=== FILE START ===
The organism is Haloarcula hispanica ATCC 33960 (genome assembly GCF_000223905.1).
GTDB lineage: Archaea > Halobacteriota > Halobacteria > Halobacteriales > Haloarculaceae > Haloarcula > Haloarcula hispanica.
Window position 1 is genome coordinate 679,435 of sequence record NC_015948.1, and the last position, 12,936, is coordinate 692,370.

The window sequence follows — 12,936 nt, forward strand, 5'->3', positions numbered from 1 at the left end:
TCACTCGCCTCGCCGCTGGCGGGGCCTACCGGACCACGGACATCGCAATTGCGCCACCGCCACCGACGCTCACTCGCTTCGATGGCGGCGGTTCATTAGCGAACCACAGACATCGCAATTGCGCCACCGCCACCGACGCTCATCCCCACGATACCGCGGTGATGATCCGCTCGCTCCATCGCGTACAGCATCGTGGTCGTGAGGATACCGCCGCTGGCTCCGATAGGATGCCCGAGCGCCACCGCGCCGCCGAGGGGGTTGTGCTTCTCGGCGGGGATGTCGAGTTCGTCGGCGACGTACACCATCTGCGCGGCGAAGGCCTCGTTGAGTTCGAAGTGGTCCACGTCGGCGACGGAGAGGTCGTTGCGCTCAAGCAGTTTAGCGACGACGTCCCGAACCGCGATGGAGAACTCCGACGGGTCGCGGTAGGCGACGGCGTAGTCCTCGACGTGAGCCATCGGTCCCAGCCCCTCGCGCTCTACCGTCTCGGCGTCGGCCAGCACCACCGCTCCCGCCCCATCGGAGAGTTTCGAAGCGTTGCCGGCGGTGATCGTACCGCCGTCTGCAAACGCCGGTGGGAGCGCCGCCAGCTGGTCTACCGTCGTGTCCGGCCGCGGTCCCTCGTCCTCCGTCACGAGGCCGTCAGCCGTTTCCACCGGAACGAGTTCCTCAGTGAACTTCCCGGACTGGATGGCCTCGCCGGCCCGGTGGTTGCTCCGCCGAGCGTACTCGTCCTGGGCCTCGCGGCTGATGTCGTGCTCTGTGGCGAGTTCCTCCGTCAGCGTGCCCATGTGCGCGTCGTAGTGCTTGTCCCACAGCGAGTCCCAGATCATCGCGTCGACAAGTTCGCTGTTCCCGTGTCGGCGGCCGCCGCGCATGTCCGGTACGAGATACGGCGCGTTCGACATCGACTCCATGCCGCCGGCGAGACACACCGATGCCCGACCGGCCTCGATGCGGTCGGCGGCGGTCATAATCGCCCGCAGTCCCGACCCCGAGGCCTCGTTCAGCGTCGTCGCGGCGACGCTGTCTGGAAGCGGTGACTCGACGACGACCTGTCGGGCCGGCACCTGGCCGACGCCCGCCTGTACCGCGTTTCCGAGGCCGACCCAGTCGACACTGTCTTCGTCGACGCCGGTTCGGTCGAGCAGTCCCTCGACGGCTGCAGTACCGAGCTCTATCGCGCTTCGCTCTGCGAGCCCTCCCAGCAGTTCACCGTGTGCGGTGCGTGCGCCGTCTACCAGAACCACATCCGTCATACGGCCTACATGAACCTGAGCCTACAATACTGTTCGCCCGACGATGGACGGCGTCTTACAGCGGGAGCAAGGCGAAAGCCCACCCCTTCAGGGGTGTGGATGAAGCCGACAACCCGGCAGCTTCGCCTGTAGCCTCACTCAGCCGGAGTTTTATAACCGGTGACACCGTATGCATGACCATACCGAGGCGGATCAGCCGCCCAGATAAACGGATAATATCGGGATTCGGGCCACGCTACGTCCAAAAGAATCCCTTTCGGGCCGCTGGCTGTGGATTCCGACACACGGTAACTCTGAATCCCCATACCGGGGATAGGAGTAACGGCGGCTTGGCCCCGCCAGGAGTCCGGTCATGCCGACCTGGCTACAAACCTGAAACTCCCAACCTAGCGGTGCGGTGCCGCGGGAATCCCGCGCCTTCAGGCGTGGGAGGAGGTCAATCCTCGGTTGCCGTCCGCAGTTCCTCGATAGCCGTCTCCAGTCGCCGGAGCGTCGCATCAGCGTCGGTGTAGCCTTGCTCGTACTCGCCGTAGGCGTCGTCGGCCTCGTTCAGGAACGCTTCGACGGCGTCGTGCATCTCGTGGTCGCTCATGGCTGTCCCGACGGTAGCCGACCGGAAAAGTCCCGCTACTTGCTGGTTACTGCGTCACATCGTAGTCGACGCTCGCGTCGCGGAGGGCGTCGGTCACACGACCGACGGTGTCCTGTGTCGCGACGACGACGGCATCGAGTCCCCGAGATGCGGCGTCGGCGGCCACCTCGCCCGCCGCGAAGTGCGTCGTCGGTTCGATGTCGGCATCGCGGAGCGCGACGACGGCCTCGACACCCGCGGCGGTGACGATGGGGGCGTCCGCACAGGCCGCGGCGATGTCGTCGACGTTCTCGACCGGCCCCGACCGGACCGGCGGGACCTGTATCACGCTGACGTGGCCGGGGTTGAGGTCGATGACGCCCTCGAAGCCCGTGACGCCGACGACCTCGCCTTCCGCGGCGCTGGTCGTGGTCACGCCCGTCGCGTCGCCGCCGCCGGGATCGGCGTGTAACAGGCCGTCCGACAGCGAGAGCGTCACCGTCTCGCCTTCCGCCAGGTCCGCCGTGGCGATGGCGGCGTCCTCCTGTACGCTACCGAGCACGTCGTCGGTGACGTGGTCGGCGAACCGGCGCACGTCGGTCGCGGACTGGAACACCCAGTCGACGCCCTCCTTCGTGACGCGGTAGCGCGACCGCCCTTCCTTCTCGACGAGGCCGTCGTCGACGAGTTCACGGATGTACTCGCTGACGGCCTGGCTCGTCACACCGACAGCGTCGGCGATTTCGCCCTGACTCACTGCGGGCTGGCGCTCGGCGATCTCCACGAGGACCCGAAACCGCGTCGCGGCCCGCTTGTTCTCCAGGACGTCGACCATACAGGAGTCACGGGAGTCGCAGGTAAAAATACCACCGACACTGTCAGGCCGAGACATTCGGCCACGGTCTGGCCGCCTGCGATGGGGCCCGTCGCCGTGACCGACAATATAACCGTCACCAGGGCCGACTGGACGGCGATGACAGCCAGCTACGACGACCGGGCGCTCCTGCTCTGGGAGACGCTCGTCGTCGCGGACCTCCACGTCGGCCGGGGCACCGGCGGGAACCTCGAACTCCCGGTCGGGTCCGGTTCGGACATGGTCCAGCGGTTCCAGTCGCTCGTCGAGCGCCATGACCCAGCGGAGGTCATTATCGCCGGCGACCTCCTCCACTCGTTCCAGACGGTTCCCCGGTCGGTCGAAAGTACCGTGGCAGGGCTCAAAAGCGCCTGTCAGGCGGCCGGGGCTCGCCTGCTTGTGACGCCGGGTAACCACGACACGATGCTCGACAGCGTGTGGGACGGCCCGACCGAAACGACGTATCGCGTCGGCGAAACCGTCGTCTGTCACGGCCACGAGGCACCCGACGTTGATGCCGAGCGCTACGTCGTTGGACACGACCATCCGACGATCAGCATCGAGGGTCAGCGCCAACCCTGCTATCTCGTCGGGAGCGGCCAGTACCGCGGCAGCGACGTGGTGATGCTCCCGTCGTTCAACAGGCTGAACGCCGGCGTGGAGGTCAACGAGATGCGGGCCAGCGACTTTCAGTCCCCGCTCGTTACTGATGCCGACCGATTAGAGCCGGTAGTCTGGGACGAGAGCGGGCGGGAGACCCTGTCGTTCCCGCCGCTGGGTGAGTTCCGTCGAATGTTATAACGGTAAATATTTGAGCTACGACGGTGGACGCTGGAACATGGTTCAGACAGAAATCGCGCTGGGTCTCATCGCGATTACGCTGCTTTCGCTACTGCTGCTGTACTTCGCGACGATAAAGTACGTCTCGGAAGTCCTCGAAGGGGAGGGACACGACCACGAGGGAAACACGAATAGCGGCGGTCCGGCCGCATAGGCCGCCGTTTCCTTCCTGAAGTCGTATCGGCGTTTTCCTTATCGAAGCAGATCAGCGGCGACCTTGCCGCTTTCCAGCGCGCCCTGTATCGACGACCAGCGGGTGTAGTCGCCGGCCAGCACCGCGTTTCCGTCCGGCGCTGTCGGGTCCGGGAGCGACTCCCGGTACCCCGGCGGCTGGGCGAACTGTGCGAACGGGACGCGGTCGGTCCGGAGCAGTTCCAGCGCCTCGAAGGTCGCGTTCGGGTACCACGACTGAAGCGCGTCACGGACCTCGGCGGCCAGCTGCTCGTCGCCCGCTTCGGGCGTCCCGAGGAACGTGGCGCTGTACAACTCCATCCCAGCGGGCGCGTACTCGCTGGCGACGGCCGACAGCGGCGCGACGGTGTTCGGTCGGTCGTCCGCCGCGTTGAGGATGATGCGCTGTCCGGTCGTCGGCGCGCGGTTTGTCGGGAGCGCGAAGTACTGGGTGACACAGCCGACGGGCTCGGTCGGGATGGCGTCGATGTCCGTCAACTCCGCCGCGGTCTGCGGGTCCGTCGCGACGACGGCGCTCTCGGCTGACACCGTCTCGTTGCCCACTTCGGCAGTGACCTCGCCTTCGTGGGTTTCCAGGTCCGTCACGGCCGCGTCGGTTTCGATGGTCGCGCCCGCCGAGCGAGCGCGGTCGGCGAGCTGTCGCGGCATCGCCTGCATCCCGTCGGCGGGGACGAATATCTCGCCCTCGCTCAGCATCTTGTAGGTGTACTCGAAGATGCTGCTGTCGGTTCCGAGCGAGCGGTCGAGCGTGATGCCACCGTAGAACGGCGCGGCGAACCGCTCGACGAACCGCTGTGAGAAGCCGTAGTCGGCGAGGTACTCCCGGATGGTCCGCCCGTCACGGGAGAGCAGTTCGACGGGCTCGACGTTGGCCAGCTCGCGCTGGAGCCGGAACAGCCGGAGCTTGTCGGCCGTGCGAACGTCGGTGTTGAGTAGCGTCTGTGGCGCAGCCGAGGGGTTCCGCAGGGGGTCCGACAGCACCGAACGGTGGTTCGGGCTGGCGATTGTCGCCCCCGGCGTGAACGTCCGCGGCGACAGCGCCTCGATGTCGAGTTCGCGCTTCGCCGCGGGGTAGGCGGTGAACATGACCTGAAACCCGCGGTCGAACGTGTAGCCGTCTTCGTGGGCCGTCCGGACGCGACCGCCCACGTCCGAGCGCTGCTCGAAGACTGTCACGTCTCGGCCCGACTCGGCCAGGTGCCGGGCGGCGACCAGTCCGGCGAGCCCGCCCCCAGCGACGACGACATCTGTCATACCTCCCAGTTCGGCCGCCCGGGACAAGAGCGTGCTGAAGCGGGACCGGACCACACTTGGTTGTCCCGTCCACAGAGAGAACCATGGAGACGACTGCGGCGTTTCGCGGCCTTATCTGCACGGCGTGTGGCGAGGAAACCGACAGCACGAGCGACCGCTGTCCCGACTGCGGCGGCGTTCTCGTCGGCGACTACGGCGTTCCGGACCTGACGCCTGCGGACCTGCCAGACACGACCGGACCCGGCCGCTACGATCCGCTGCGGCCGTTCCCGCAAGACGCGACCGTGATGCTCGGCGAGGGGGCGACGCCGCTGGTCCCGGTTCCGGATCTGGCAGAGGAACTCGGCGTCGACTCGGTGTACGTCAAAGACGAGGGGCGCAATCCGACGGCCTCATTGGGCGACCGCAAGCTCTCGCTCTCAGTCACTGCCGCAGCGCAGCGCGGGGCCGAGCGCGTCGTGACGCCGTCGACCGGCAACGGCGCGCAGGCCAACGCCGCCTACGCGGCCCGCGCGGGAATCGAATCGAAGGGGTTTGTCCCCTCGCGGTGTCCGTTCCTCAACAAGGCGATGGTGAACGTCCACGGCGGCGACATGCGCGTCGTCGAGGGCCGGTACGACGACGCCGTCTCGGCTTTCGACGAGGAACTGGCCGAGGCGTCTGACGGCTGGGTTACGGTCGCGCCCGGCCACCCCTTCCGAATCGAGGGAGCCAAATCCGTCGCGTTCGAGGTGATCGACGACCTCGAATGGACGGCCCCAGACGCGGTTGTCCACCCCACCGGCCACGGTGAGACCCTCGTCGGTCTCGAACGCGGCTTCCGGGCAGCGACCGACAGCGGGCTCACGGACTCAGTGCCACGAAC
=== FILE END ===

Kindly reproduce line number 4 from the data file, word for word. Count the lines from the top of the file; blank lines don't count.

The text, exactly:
The window sequence follows — 12,936 nt, forward strand, 5'->3', positions numbered from 1 at the left end: